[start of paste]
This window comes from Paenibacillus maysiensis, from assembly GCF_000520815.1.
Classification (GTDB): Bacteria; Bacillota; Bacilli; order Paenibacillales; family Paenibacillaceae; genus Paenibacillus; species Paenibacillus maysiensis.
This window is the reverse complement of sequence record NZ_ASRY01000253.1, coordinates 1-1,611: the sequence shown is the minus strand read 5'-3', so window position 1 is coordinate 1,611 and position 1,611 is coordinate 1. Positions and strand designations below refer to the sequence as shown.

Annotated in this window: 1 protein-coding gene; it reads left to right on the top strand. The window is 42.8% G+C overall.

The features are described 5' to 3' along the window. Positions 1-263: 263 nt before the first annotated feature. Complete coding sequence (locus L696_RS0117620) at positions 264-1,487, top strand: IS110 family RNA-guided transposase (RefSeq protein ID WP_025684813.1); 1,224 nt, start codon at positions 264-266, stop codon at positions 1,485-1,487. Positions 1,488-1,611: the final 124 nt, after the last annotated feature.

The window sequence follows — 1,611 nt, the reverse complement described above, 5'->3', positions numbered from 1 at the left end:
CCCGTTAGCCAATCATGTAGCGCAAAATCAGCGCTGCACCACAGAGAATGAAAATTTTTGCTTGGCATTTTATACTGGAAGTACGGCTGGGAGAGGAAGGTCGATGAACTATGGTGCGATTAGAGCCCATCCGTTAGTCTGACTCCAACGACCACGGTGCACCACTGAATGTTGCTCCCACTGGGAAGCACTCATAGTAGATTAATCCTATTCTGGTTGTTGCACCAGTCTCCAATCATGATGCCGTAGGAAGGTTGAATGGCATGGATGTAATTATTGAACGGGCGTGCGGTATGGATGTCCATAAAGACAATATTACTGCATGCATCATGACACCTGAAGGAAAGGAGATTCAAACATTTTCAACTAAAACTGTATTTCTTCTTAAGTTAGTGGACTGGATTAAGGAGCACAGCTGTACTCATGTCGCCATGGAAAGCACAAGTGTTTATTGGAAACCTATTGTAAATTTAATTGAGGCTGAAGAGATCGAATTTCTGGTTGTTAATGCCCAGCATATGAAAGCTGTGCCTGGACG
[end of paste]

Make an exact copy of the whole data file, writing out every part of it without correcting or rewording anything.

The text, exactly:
This window comes from Paenibacillus maysiensis, from assembly GCF_000520815.1.
Classification (GTDB): Bacteria; Bacillota; Bacilli; order Paenibacillales; family Paenibacillaceae; genus Paenibacillus; species Paenibacillus maysiensis.
This window is the reverse complement of sequence record NZ_ASRY01000253.1, coordinates 1-1,611: the sequence shown is the minus strand read 5'-3', so window position 1 is coordinate 1,611 and position 1,611 is coordinate 1. Positions and strand designations below refer to the sequence as shown.

Annotated in this window: 1 protein-coding gene; it reads left to right on the top strand. The window is 42.8% G+C overall.

The features are described 5' to 3' along the window. Positions 1-263: 263 nt before the first annotated feature. Complete coding sequence (locus L696_RS0117620) at positions 264-1,487, top strand: IS110 family RNA-guided transposase (RefSeq protein ID WP_025684813.1); 1,224 nt, start codon at positions 264-266, stop codon at positions 1,485-1,487. Positions 1,488-1,611: the final 124 nt, after the last annotated feature.

The window sequence follows — 1,611 nt, the reverse complement described above, 5'->3', positions numbered from 1 at the left end:
CCCGTTAGCCAATCATGTAGCGCAAAATCAGCGCTGCACCACAGAGAATGAAAATTTTTGCTTGGCATTTTATACTGGAAGTACGGCTGGGAGAGGAAGGTCGATGAACTATGGTGCGATTAGAGCCCATCCGTTAGTCTGACTCCAACGACCACGGTGCACCACTGAATGTTGCTCCCACTGGGAAGCACTCATAGTAGATTAATCCTATTCTGGTTGTTGCACCAGTCTCCAATCATGATGCCGTAGGAAGGTTGAATGGCATGGATGTAATTATTGAACGGGCGTGCGGTATGGATGTCCATAAAGACAATATTACTGCATGCATCATGACACCTGAAGGAAAGGAGATTCAAACATTTTCAACTAAAACTGTATTTCTTCTTAAGTTAGTGGACTGGATTAAGGAGCACAGCTGTACTCATGTCGCCATGGAAAGCACAAGTGTTTATTGGAAACCTATTGTAAATTTAATTGAGGCTGAAGAGATCGAATTTCTGGTTGTTAATGCCCAGCATATGAAAGCTGTGCCTGGACG